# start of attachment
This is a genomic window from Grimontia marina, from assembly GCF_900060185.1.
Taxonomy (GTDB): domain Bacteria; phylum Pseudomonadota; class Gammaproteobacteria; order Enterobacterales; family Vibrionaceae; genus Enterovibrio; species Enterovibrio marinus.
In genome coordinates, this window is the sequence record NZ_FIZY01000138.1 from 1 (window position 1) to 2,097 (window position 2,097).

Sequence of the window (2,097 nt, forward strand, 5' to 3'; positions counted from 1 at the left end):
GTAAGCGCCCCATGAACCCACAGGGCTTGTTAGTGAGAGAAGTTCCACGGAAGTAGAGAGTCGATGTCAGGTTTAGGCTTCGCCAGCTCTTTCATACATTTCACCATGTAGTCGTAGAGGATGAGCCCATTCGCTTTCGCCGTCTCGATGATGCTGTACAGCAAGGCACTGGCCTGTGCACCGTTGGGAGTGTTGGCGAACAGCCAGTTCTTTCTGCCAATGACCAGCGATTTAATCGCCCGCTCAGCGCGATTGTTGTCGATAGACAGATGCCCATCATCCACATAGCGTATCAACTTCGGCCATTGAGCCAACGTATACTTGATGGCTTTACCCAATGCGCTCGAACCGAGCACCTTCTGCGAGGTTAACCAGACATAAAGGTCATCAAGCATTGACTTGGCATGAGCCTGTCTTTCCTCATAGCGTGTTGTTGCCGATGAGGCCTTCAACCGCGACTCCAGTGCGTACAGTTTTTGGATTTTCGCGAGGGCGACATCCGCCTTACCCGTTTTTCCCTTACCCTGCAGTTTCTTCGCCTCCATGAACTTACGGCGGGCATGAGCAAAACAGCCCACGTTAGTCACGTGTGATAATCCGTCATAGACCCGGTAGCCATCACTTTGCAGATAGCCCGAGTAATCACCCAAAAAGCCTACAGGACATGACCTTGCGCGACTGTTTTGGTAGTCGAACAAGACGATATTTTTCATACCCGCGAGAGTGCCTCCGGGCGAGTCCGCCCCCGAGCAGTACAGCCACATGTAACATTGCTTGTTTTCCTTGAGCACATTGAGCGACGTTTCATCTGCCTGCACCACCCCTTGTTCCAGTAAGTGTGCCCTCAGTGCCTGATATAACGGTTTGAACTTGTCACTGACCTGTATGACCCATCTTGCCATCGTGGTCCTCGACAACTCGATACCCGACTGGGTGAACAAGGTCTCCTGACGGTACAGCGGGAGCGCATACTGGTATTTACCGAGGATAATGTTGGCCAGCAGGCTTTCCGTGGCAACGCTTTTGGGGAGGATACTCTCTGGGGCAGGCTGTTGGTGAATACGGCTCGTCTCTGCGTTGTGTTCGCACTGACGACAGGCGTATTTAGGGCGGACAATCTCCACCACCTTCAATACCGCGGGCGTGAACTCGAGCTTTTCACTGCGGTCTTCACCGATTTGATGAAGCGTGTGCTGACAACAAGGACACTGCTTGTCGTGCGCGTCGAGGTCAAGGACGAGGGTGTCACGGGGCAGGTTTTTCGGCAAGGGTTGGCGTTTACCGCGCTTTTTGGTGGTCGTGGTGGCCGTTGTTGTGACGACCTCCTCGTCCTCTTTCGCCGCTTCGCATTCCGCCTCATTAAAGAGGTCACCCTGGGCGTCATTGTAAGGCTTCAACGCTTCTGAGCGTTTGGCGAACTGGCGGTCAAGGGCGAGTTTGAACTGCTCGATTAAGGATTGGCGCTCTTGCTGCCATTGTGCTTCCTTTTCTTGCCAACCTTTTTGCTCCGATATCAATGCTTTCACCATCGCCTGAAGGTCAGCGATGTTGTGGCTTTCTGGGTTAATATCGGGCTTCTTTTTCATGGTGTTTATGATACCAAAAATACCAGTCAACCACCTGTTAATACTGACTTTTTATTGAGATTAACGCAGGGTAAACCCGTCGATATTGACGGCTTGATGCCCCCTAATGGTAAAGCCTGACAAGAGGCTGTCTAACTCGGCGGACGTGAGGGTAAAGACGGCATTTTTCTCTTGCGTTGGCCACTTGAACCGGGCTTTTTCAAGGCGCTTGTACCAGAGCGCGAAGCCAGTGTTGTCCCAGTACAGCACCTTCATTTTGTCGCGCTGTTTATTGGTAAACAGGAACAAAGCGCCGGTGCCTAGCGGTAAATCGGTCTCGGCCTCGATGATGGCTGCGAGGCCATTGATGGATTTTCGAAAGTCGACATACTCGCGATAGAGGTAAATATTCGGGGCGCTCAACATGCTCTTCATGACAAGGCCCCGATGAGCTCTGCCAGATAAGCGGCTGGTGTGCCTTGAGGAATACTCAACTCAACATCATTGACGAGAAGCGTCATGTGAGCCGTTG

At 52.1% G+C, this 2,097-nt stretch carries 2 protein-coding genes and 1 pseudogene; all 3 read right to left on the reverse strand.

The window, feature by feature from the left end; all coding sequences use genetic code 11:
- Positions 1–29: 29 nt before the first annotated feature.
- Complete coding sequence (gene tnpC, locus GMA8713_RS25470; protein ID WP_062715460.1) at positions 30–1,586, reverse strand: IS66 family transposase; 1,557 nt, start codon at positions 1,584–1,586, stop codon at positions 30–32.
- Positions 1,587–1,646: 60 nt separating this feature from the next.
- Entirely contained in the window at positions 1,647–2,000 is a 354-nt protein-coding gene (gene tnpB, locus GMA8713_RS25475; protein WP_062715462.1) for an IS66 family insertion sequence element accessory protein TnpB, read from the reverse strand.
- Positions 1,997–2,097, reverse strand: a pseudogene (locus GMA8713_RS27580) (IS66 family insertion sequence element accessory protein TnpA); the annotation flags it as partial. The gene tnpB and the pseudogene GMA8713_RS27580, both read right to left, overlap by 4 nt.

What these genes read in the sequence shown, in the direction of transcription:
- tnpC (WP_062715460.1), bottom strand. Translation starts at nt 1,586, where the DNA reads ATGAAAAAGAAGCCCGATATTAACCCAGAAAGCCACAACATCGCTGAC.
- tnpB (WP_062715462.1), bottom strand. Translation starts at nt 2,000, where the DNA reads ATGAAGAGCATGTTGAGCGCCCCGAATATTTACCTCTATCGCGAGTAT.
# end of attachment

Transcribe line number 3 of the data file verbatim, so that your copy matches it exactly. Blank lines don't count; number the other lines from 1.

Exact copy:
In genome coordinates, this window is the sequence record NZ_FIZY01000138.1 from 1 (window position 1) to 2,097 (window position 2,097).